If you are challenged with debt fraud during a bankruptcy case, you will likely not be able to discharge that debt. This means that you will have to pay it back. However, it is important to understand what kinds of debts can be challenged successfully, and what the procedure is for a creditor to challenge it. 

People are sometimes concerned about fraudulent debt unnecessarily. And even when there is a legitimate concern, there are sensible reasons why creditors may raise the issue.

Whare Are Fraudulent Debts that Creditors Challenge? 

A debt can be challenged if, at the time it was incurred, the debtor received the credit— “money, property, services, or an extension, renewal, or refinancing of credit”—through some kind of intentional misrepresentation, which the creditor relied upon to extend the credit. (See Section 523(a)(2) of the U.S. Bankruptcy Code.)

The misrepresentation can be something in writing about the debtor’s financial conditions—such as a credit application, or it can be about anything that will persuade a creditor to extend the credit. These challenges can come up in countless forms, but the most common ones involve debtors using credit cards for major purchases or cash advances within a relatively short time before filing bankruptcy.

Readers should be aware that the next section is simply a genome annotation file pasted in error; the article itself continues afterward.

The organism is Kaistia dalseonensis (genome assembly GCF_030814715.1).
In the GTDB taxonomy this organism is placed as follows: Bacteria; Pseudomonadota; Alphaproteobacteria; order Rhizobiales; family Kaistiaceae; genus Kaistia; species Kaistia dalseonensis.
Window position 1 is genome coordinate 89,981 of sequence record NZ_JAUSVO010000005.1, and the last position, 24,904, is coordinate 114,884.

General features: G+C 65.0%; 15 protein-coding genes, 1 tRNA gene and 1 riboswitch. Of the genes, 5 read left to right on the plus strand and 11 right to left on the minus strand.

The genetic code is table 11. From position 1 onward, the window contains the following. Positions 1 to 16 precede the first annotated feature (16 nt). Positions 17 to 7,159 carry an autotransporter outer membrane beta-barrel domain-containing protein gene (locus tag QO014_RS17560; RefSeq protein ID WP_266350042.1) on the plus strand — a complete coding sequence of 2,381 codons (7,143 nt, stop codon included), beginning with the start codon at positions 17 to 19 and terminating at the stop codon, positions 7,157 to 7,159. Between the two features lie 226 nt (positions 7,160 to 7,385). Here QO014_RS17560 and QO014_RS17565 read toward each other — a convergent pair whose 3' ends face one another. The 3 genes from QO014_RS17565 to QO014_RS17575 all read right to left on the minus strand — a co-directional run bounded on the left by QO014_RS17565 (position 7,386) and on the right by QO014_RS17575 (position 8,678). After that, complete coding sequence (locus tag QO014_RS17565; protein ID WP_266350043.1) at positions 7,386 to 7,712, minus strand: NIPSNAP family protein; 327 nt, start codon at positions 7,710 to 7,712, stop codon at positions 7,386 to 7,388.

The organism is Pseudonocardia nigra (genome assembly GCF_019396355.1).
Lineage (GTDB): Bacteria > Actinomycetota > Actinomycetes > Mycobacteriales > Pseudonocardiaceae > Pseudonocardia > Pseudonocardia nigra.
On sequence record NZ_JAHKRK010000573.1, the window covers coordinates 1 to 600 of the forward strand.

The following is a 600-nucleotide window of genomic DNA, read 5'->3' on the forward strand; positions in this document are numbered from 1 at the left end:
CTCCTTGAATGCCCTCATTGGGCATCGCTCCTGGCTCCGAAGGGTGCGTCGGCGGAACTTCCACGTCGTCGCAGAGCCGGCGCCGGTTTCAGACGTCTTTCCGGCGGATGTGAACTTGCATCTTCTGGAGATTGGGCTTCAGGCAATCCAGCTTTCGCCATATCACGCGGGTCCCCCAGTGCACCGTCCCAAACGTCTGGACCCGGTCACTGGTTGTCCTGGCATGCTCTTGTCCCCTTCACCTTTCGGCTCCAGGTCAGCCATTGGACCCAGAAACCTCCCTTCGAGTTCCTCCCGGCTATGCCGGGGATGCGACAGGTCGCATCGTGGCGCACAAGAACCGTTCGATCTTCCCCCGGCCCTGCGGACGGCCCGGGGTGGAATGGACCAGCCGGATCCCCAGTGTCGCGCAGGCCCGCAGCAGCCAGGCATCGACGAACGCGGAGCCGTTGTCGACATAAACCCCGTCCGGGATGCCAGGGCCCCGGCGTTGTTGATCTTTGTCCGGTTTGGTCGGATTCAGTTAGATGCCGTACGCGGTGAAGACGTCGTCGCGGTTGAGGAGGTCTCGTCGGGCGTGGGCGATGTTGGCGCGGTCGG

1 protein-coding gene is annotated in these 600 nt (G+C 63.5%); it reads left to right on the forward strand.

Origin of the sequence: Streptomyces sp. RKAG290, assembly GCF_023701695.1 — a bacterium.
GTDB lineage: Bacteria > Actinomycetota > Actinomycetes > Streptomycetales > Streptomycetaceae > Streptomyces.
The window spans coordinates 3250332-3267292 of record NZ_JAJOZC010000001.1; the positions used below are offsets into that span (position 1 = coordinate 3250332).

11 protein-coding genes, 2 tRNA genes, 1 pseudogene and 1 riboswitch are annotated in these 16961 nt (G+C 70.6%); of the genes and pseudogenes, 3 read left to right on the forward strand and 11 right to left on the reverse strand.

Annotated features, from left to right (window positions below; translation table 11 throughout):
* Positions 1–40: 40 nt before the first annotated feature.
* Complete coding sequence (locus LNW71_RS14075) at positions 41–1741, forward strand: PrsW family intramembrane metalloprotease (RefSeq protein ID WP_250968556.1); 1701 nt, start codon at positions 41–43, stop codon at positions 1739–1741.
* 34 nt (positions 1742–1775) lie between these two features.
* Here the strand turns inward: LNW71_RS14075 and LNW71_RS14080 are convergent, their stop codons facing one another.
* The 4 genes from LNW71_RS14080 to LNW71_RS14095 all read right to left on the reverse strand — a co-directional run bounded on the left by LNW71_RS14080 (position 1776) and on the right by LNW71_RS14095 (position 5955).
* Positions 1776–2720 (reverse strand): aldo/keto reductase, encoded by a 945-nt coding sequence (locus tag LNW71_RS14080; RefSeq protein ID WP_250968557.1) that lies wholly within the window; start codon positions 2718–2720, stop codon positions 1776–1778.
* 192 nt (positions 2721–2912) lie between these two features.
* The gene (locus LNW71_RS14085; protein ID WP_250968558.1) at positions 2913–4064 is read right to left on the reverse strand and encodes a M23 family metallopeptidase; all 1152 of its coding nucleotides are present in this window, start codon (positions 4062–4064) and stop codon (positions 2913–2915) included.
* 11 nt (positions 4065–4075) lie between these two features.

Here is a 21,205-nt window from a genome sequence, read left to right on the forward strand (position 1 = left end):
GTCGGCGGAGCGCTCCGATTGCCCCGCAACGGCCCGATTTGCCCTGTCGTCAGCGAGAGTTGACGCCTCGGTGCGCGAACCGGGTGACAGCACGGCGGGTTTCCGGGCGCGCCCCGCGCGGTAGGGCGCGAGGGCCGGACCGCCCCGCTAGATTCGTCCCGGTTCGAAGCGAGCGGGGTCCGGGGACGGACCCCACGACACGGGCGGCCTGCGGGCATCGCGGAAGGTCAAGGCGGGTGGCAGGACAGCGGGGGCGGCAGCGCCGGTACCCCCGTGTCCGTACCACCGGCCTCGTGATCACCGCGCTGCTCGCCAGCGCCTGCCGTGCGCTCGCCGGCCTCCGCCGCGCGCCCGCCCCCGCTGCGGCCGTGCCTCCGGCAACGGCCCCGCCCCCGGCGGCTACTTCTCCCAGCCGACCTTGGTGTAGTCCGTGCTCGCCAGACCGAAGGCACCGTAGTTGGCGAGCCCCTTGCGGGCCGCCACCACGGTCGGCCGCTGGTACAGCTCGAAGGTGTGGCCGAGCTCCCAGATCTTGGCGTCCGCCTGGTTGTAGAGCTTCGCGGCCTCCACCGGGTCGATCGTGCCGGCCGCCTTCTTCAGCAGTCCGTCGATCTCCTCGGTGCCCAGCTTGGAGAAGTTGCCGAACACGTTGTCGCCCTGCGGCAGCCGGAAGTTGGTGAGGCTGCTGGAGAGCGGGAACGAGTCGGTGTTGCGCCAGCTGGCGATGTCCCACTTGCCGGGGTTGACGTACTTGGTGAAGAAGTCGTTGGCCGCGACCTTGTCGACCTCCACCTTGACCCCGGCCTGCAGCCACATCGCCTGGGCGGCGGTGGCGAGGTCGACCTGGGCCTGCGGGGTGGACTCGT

Debts are NOT considered fraudulent for bankruptcy purposes if a debtor simply could not meet payment obligations after the debt was incurred—as some collection agents may try to get debtors to believe.

The Deadline for Creditors to Challenge a Discharge of Debt 

A creditor must challenge the alleged fraud or misrepresentation within a very short time after the filing of the case, usually within 60 days of the 341 hearing. That challenge must usually be done through an “adversary proceeding,” a lawsuit filed against the debtor in the bankruptcy case specifically to determine whether the debtor’s actions fit within the definitions stated in the law. As long as the creditor was given appropriate notice of the bankruptcy case, if it does not file a complaint by the stated deadline it permanently loses its ability to do so.

The creditor has a relatively high burden in presenting evidence that will result in the bankruptcy judge declaring a debt not discharged. The creditor also has to weigh whether its attorney fees and other costs—which it can often add to the balance—will likely be paid even if it does prevail. Plus it has the risk that it will have to pay the debtor’s attorney fees to defend the lawsuit if it loses and “the court finds that the position of the creditor was not substantially justified.” (Section 523(d))

Concerned About Debts Potentially Incurred by Fraud? 

At Leinart Law Firm, we understand that filing for bankruptcy can be an overwhelming and confusing process. Misrepresenting or fraudulently representing any aspect of your case could give debt collectors the opportunity to mount a discharge challenge, jeopardizing your chance to get the debt relief you need. 

Therefore, it’s important to have a bankruptcy or debt lawyer on your side who can guide your case from start to finish.

If you’re just starting a bankruptcy filing and are worried about potentially fraudulent debt, speak to our lawyers for a free case evaluation. Fill in the evaluation form on this page or contact our debt and bankruptcy lawyers in Dallas or Fort Worth to get started.

Call our Dallas office: (469) 232-3328

Call our Fort Worth office: (817) 426-3328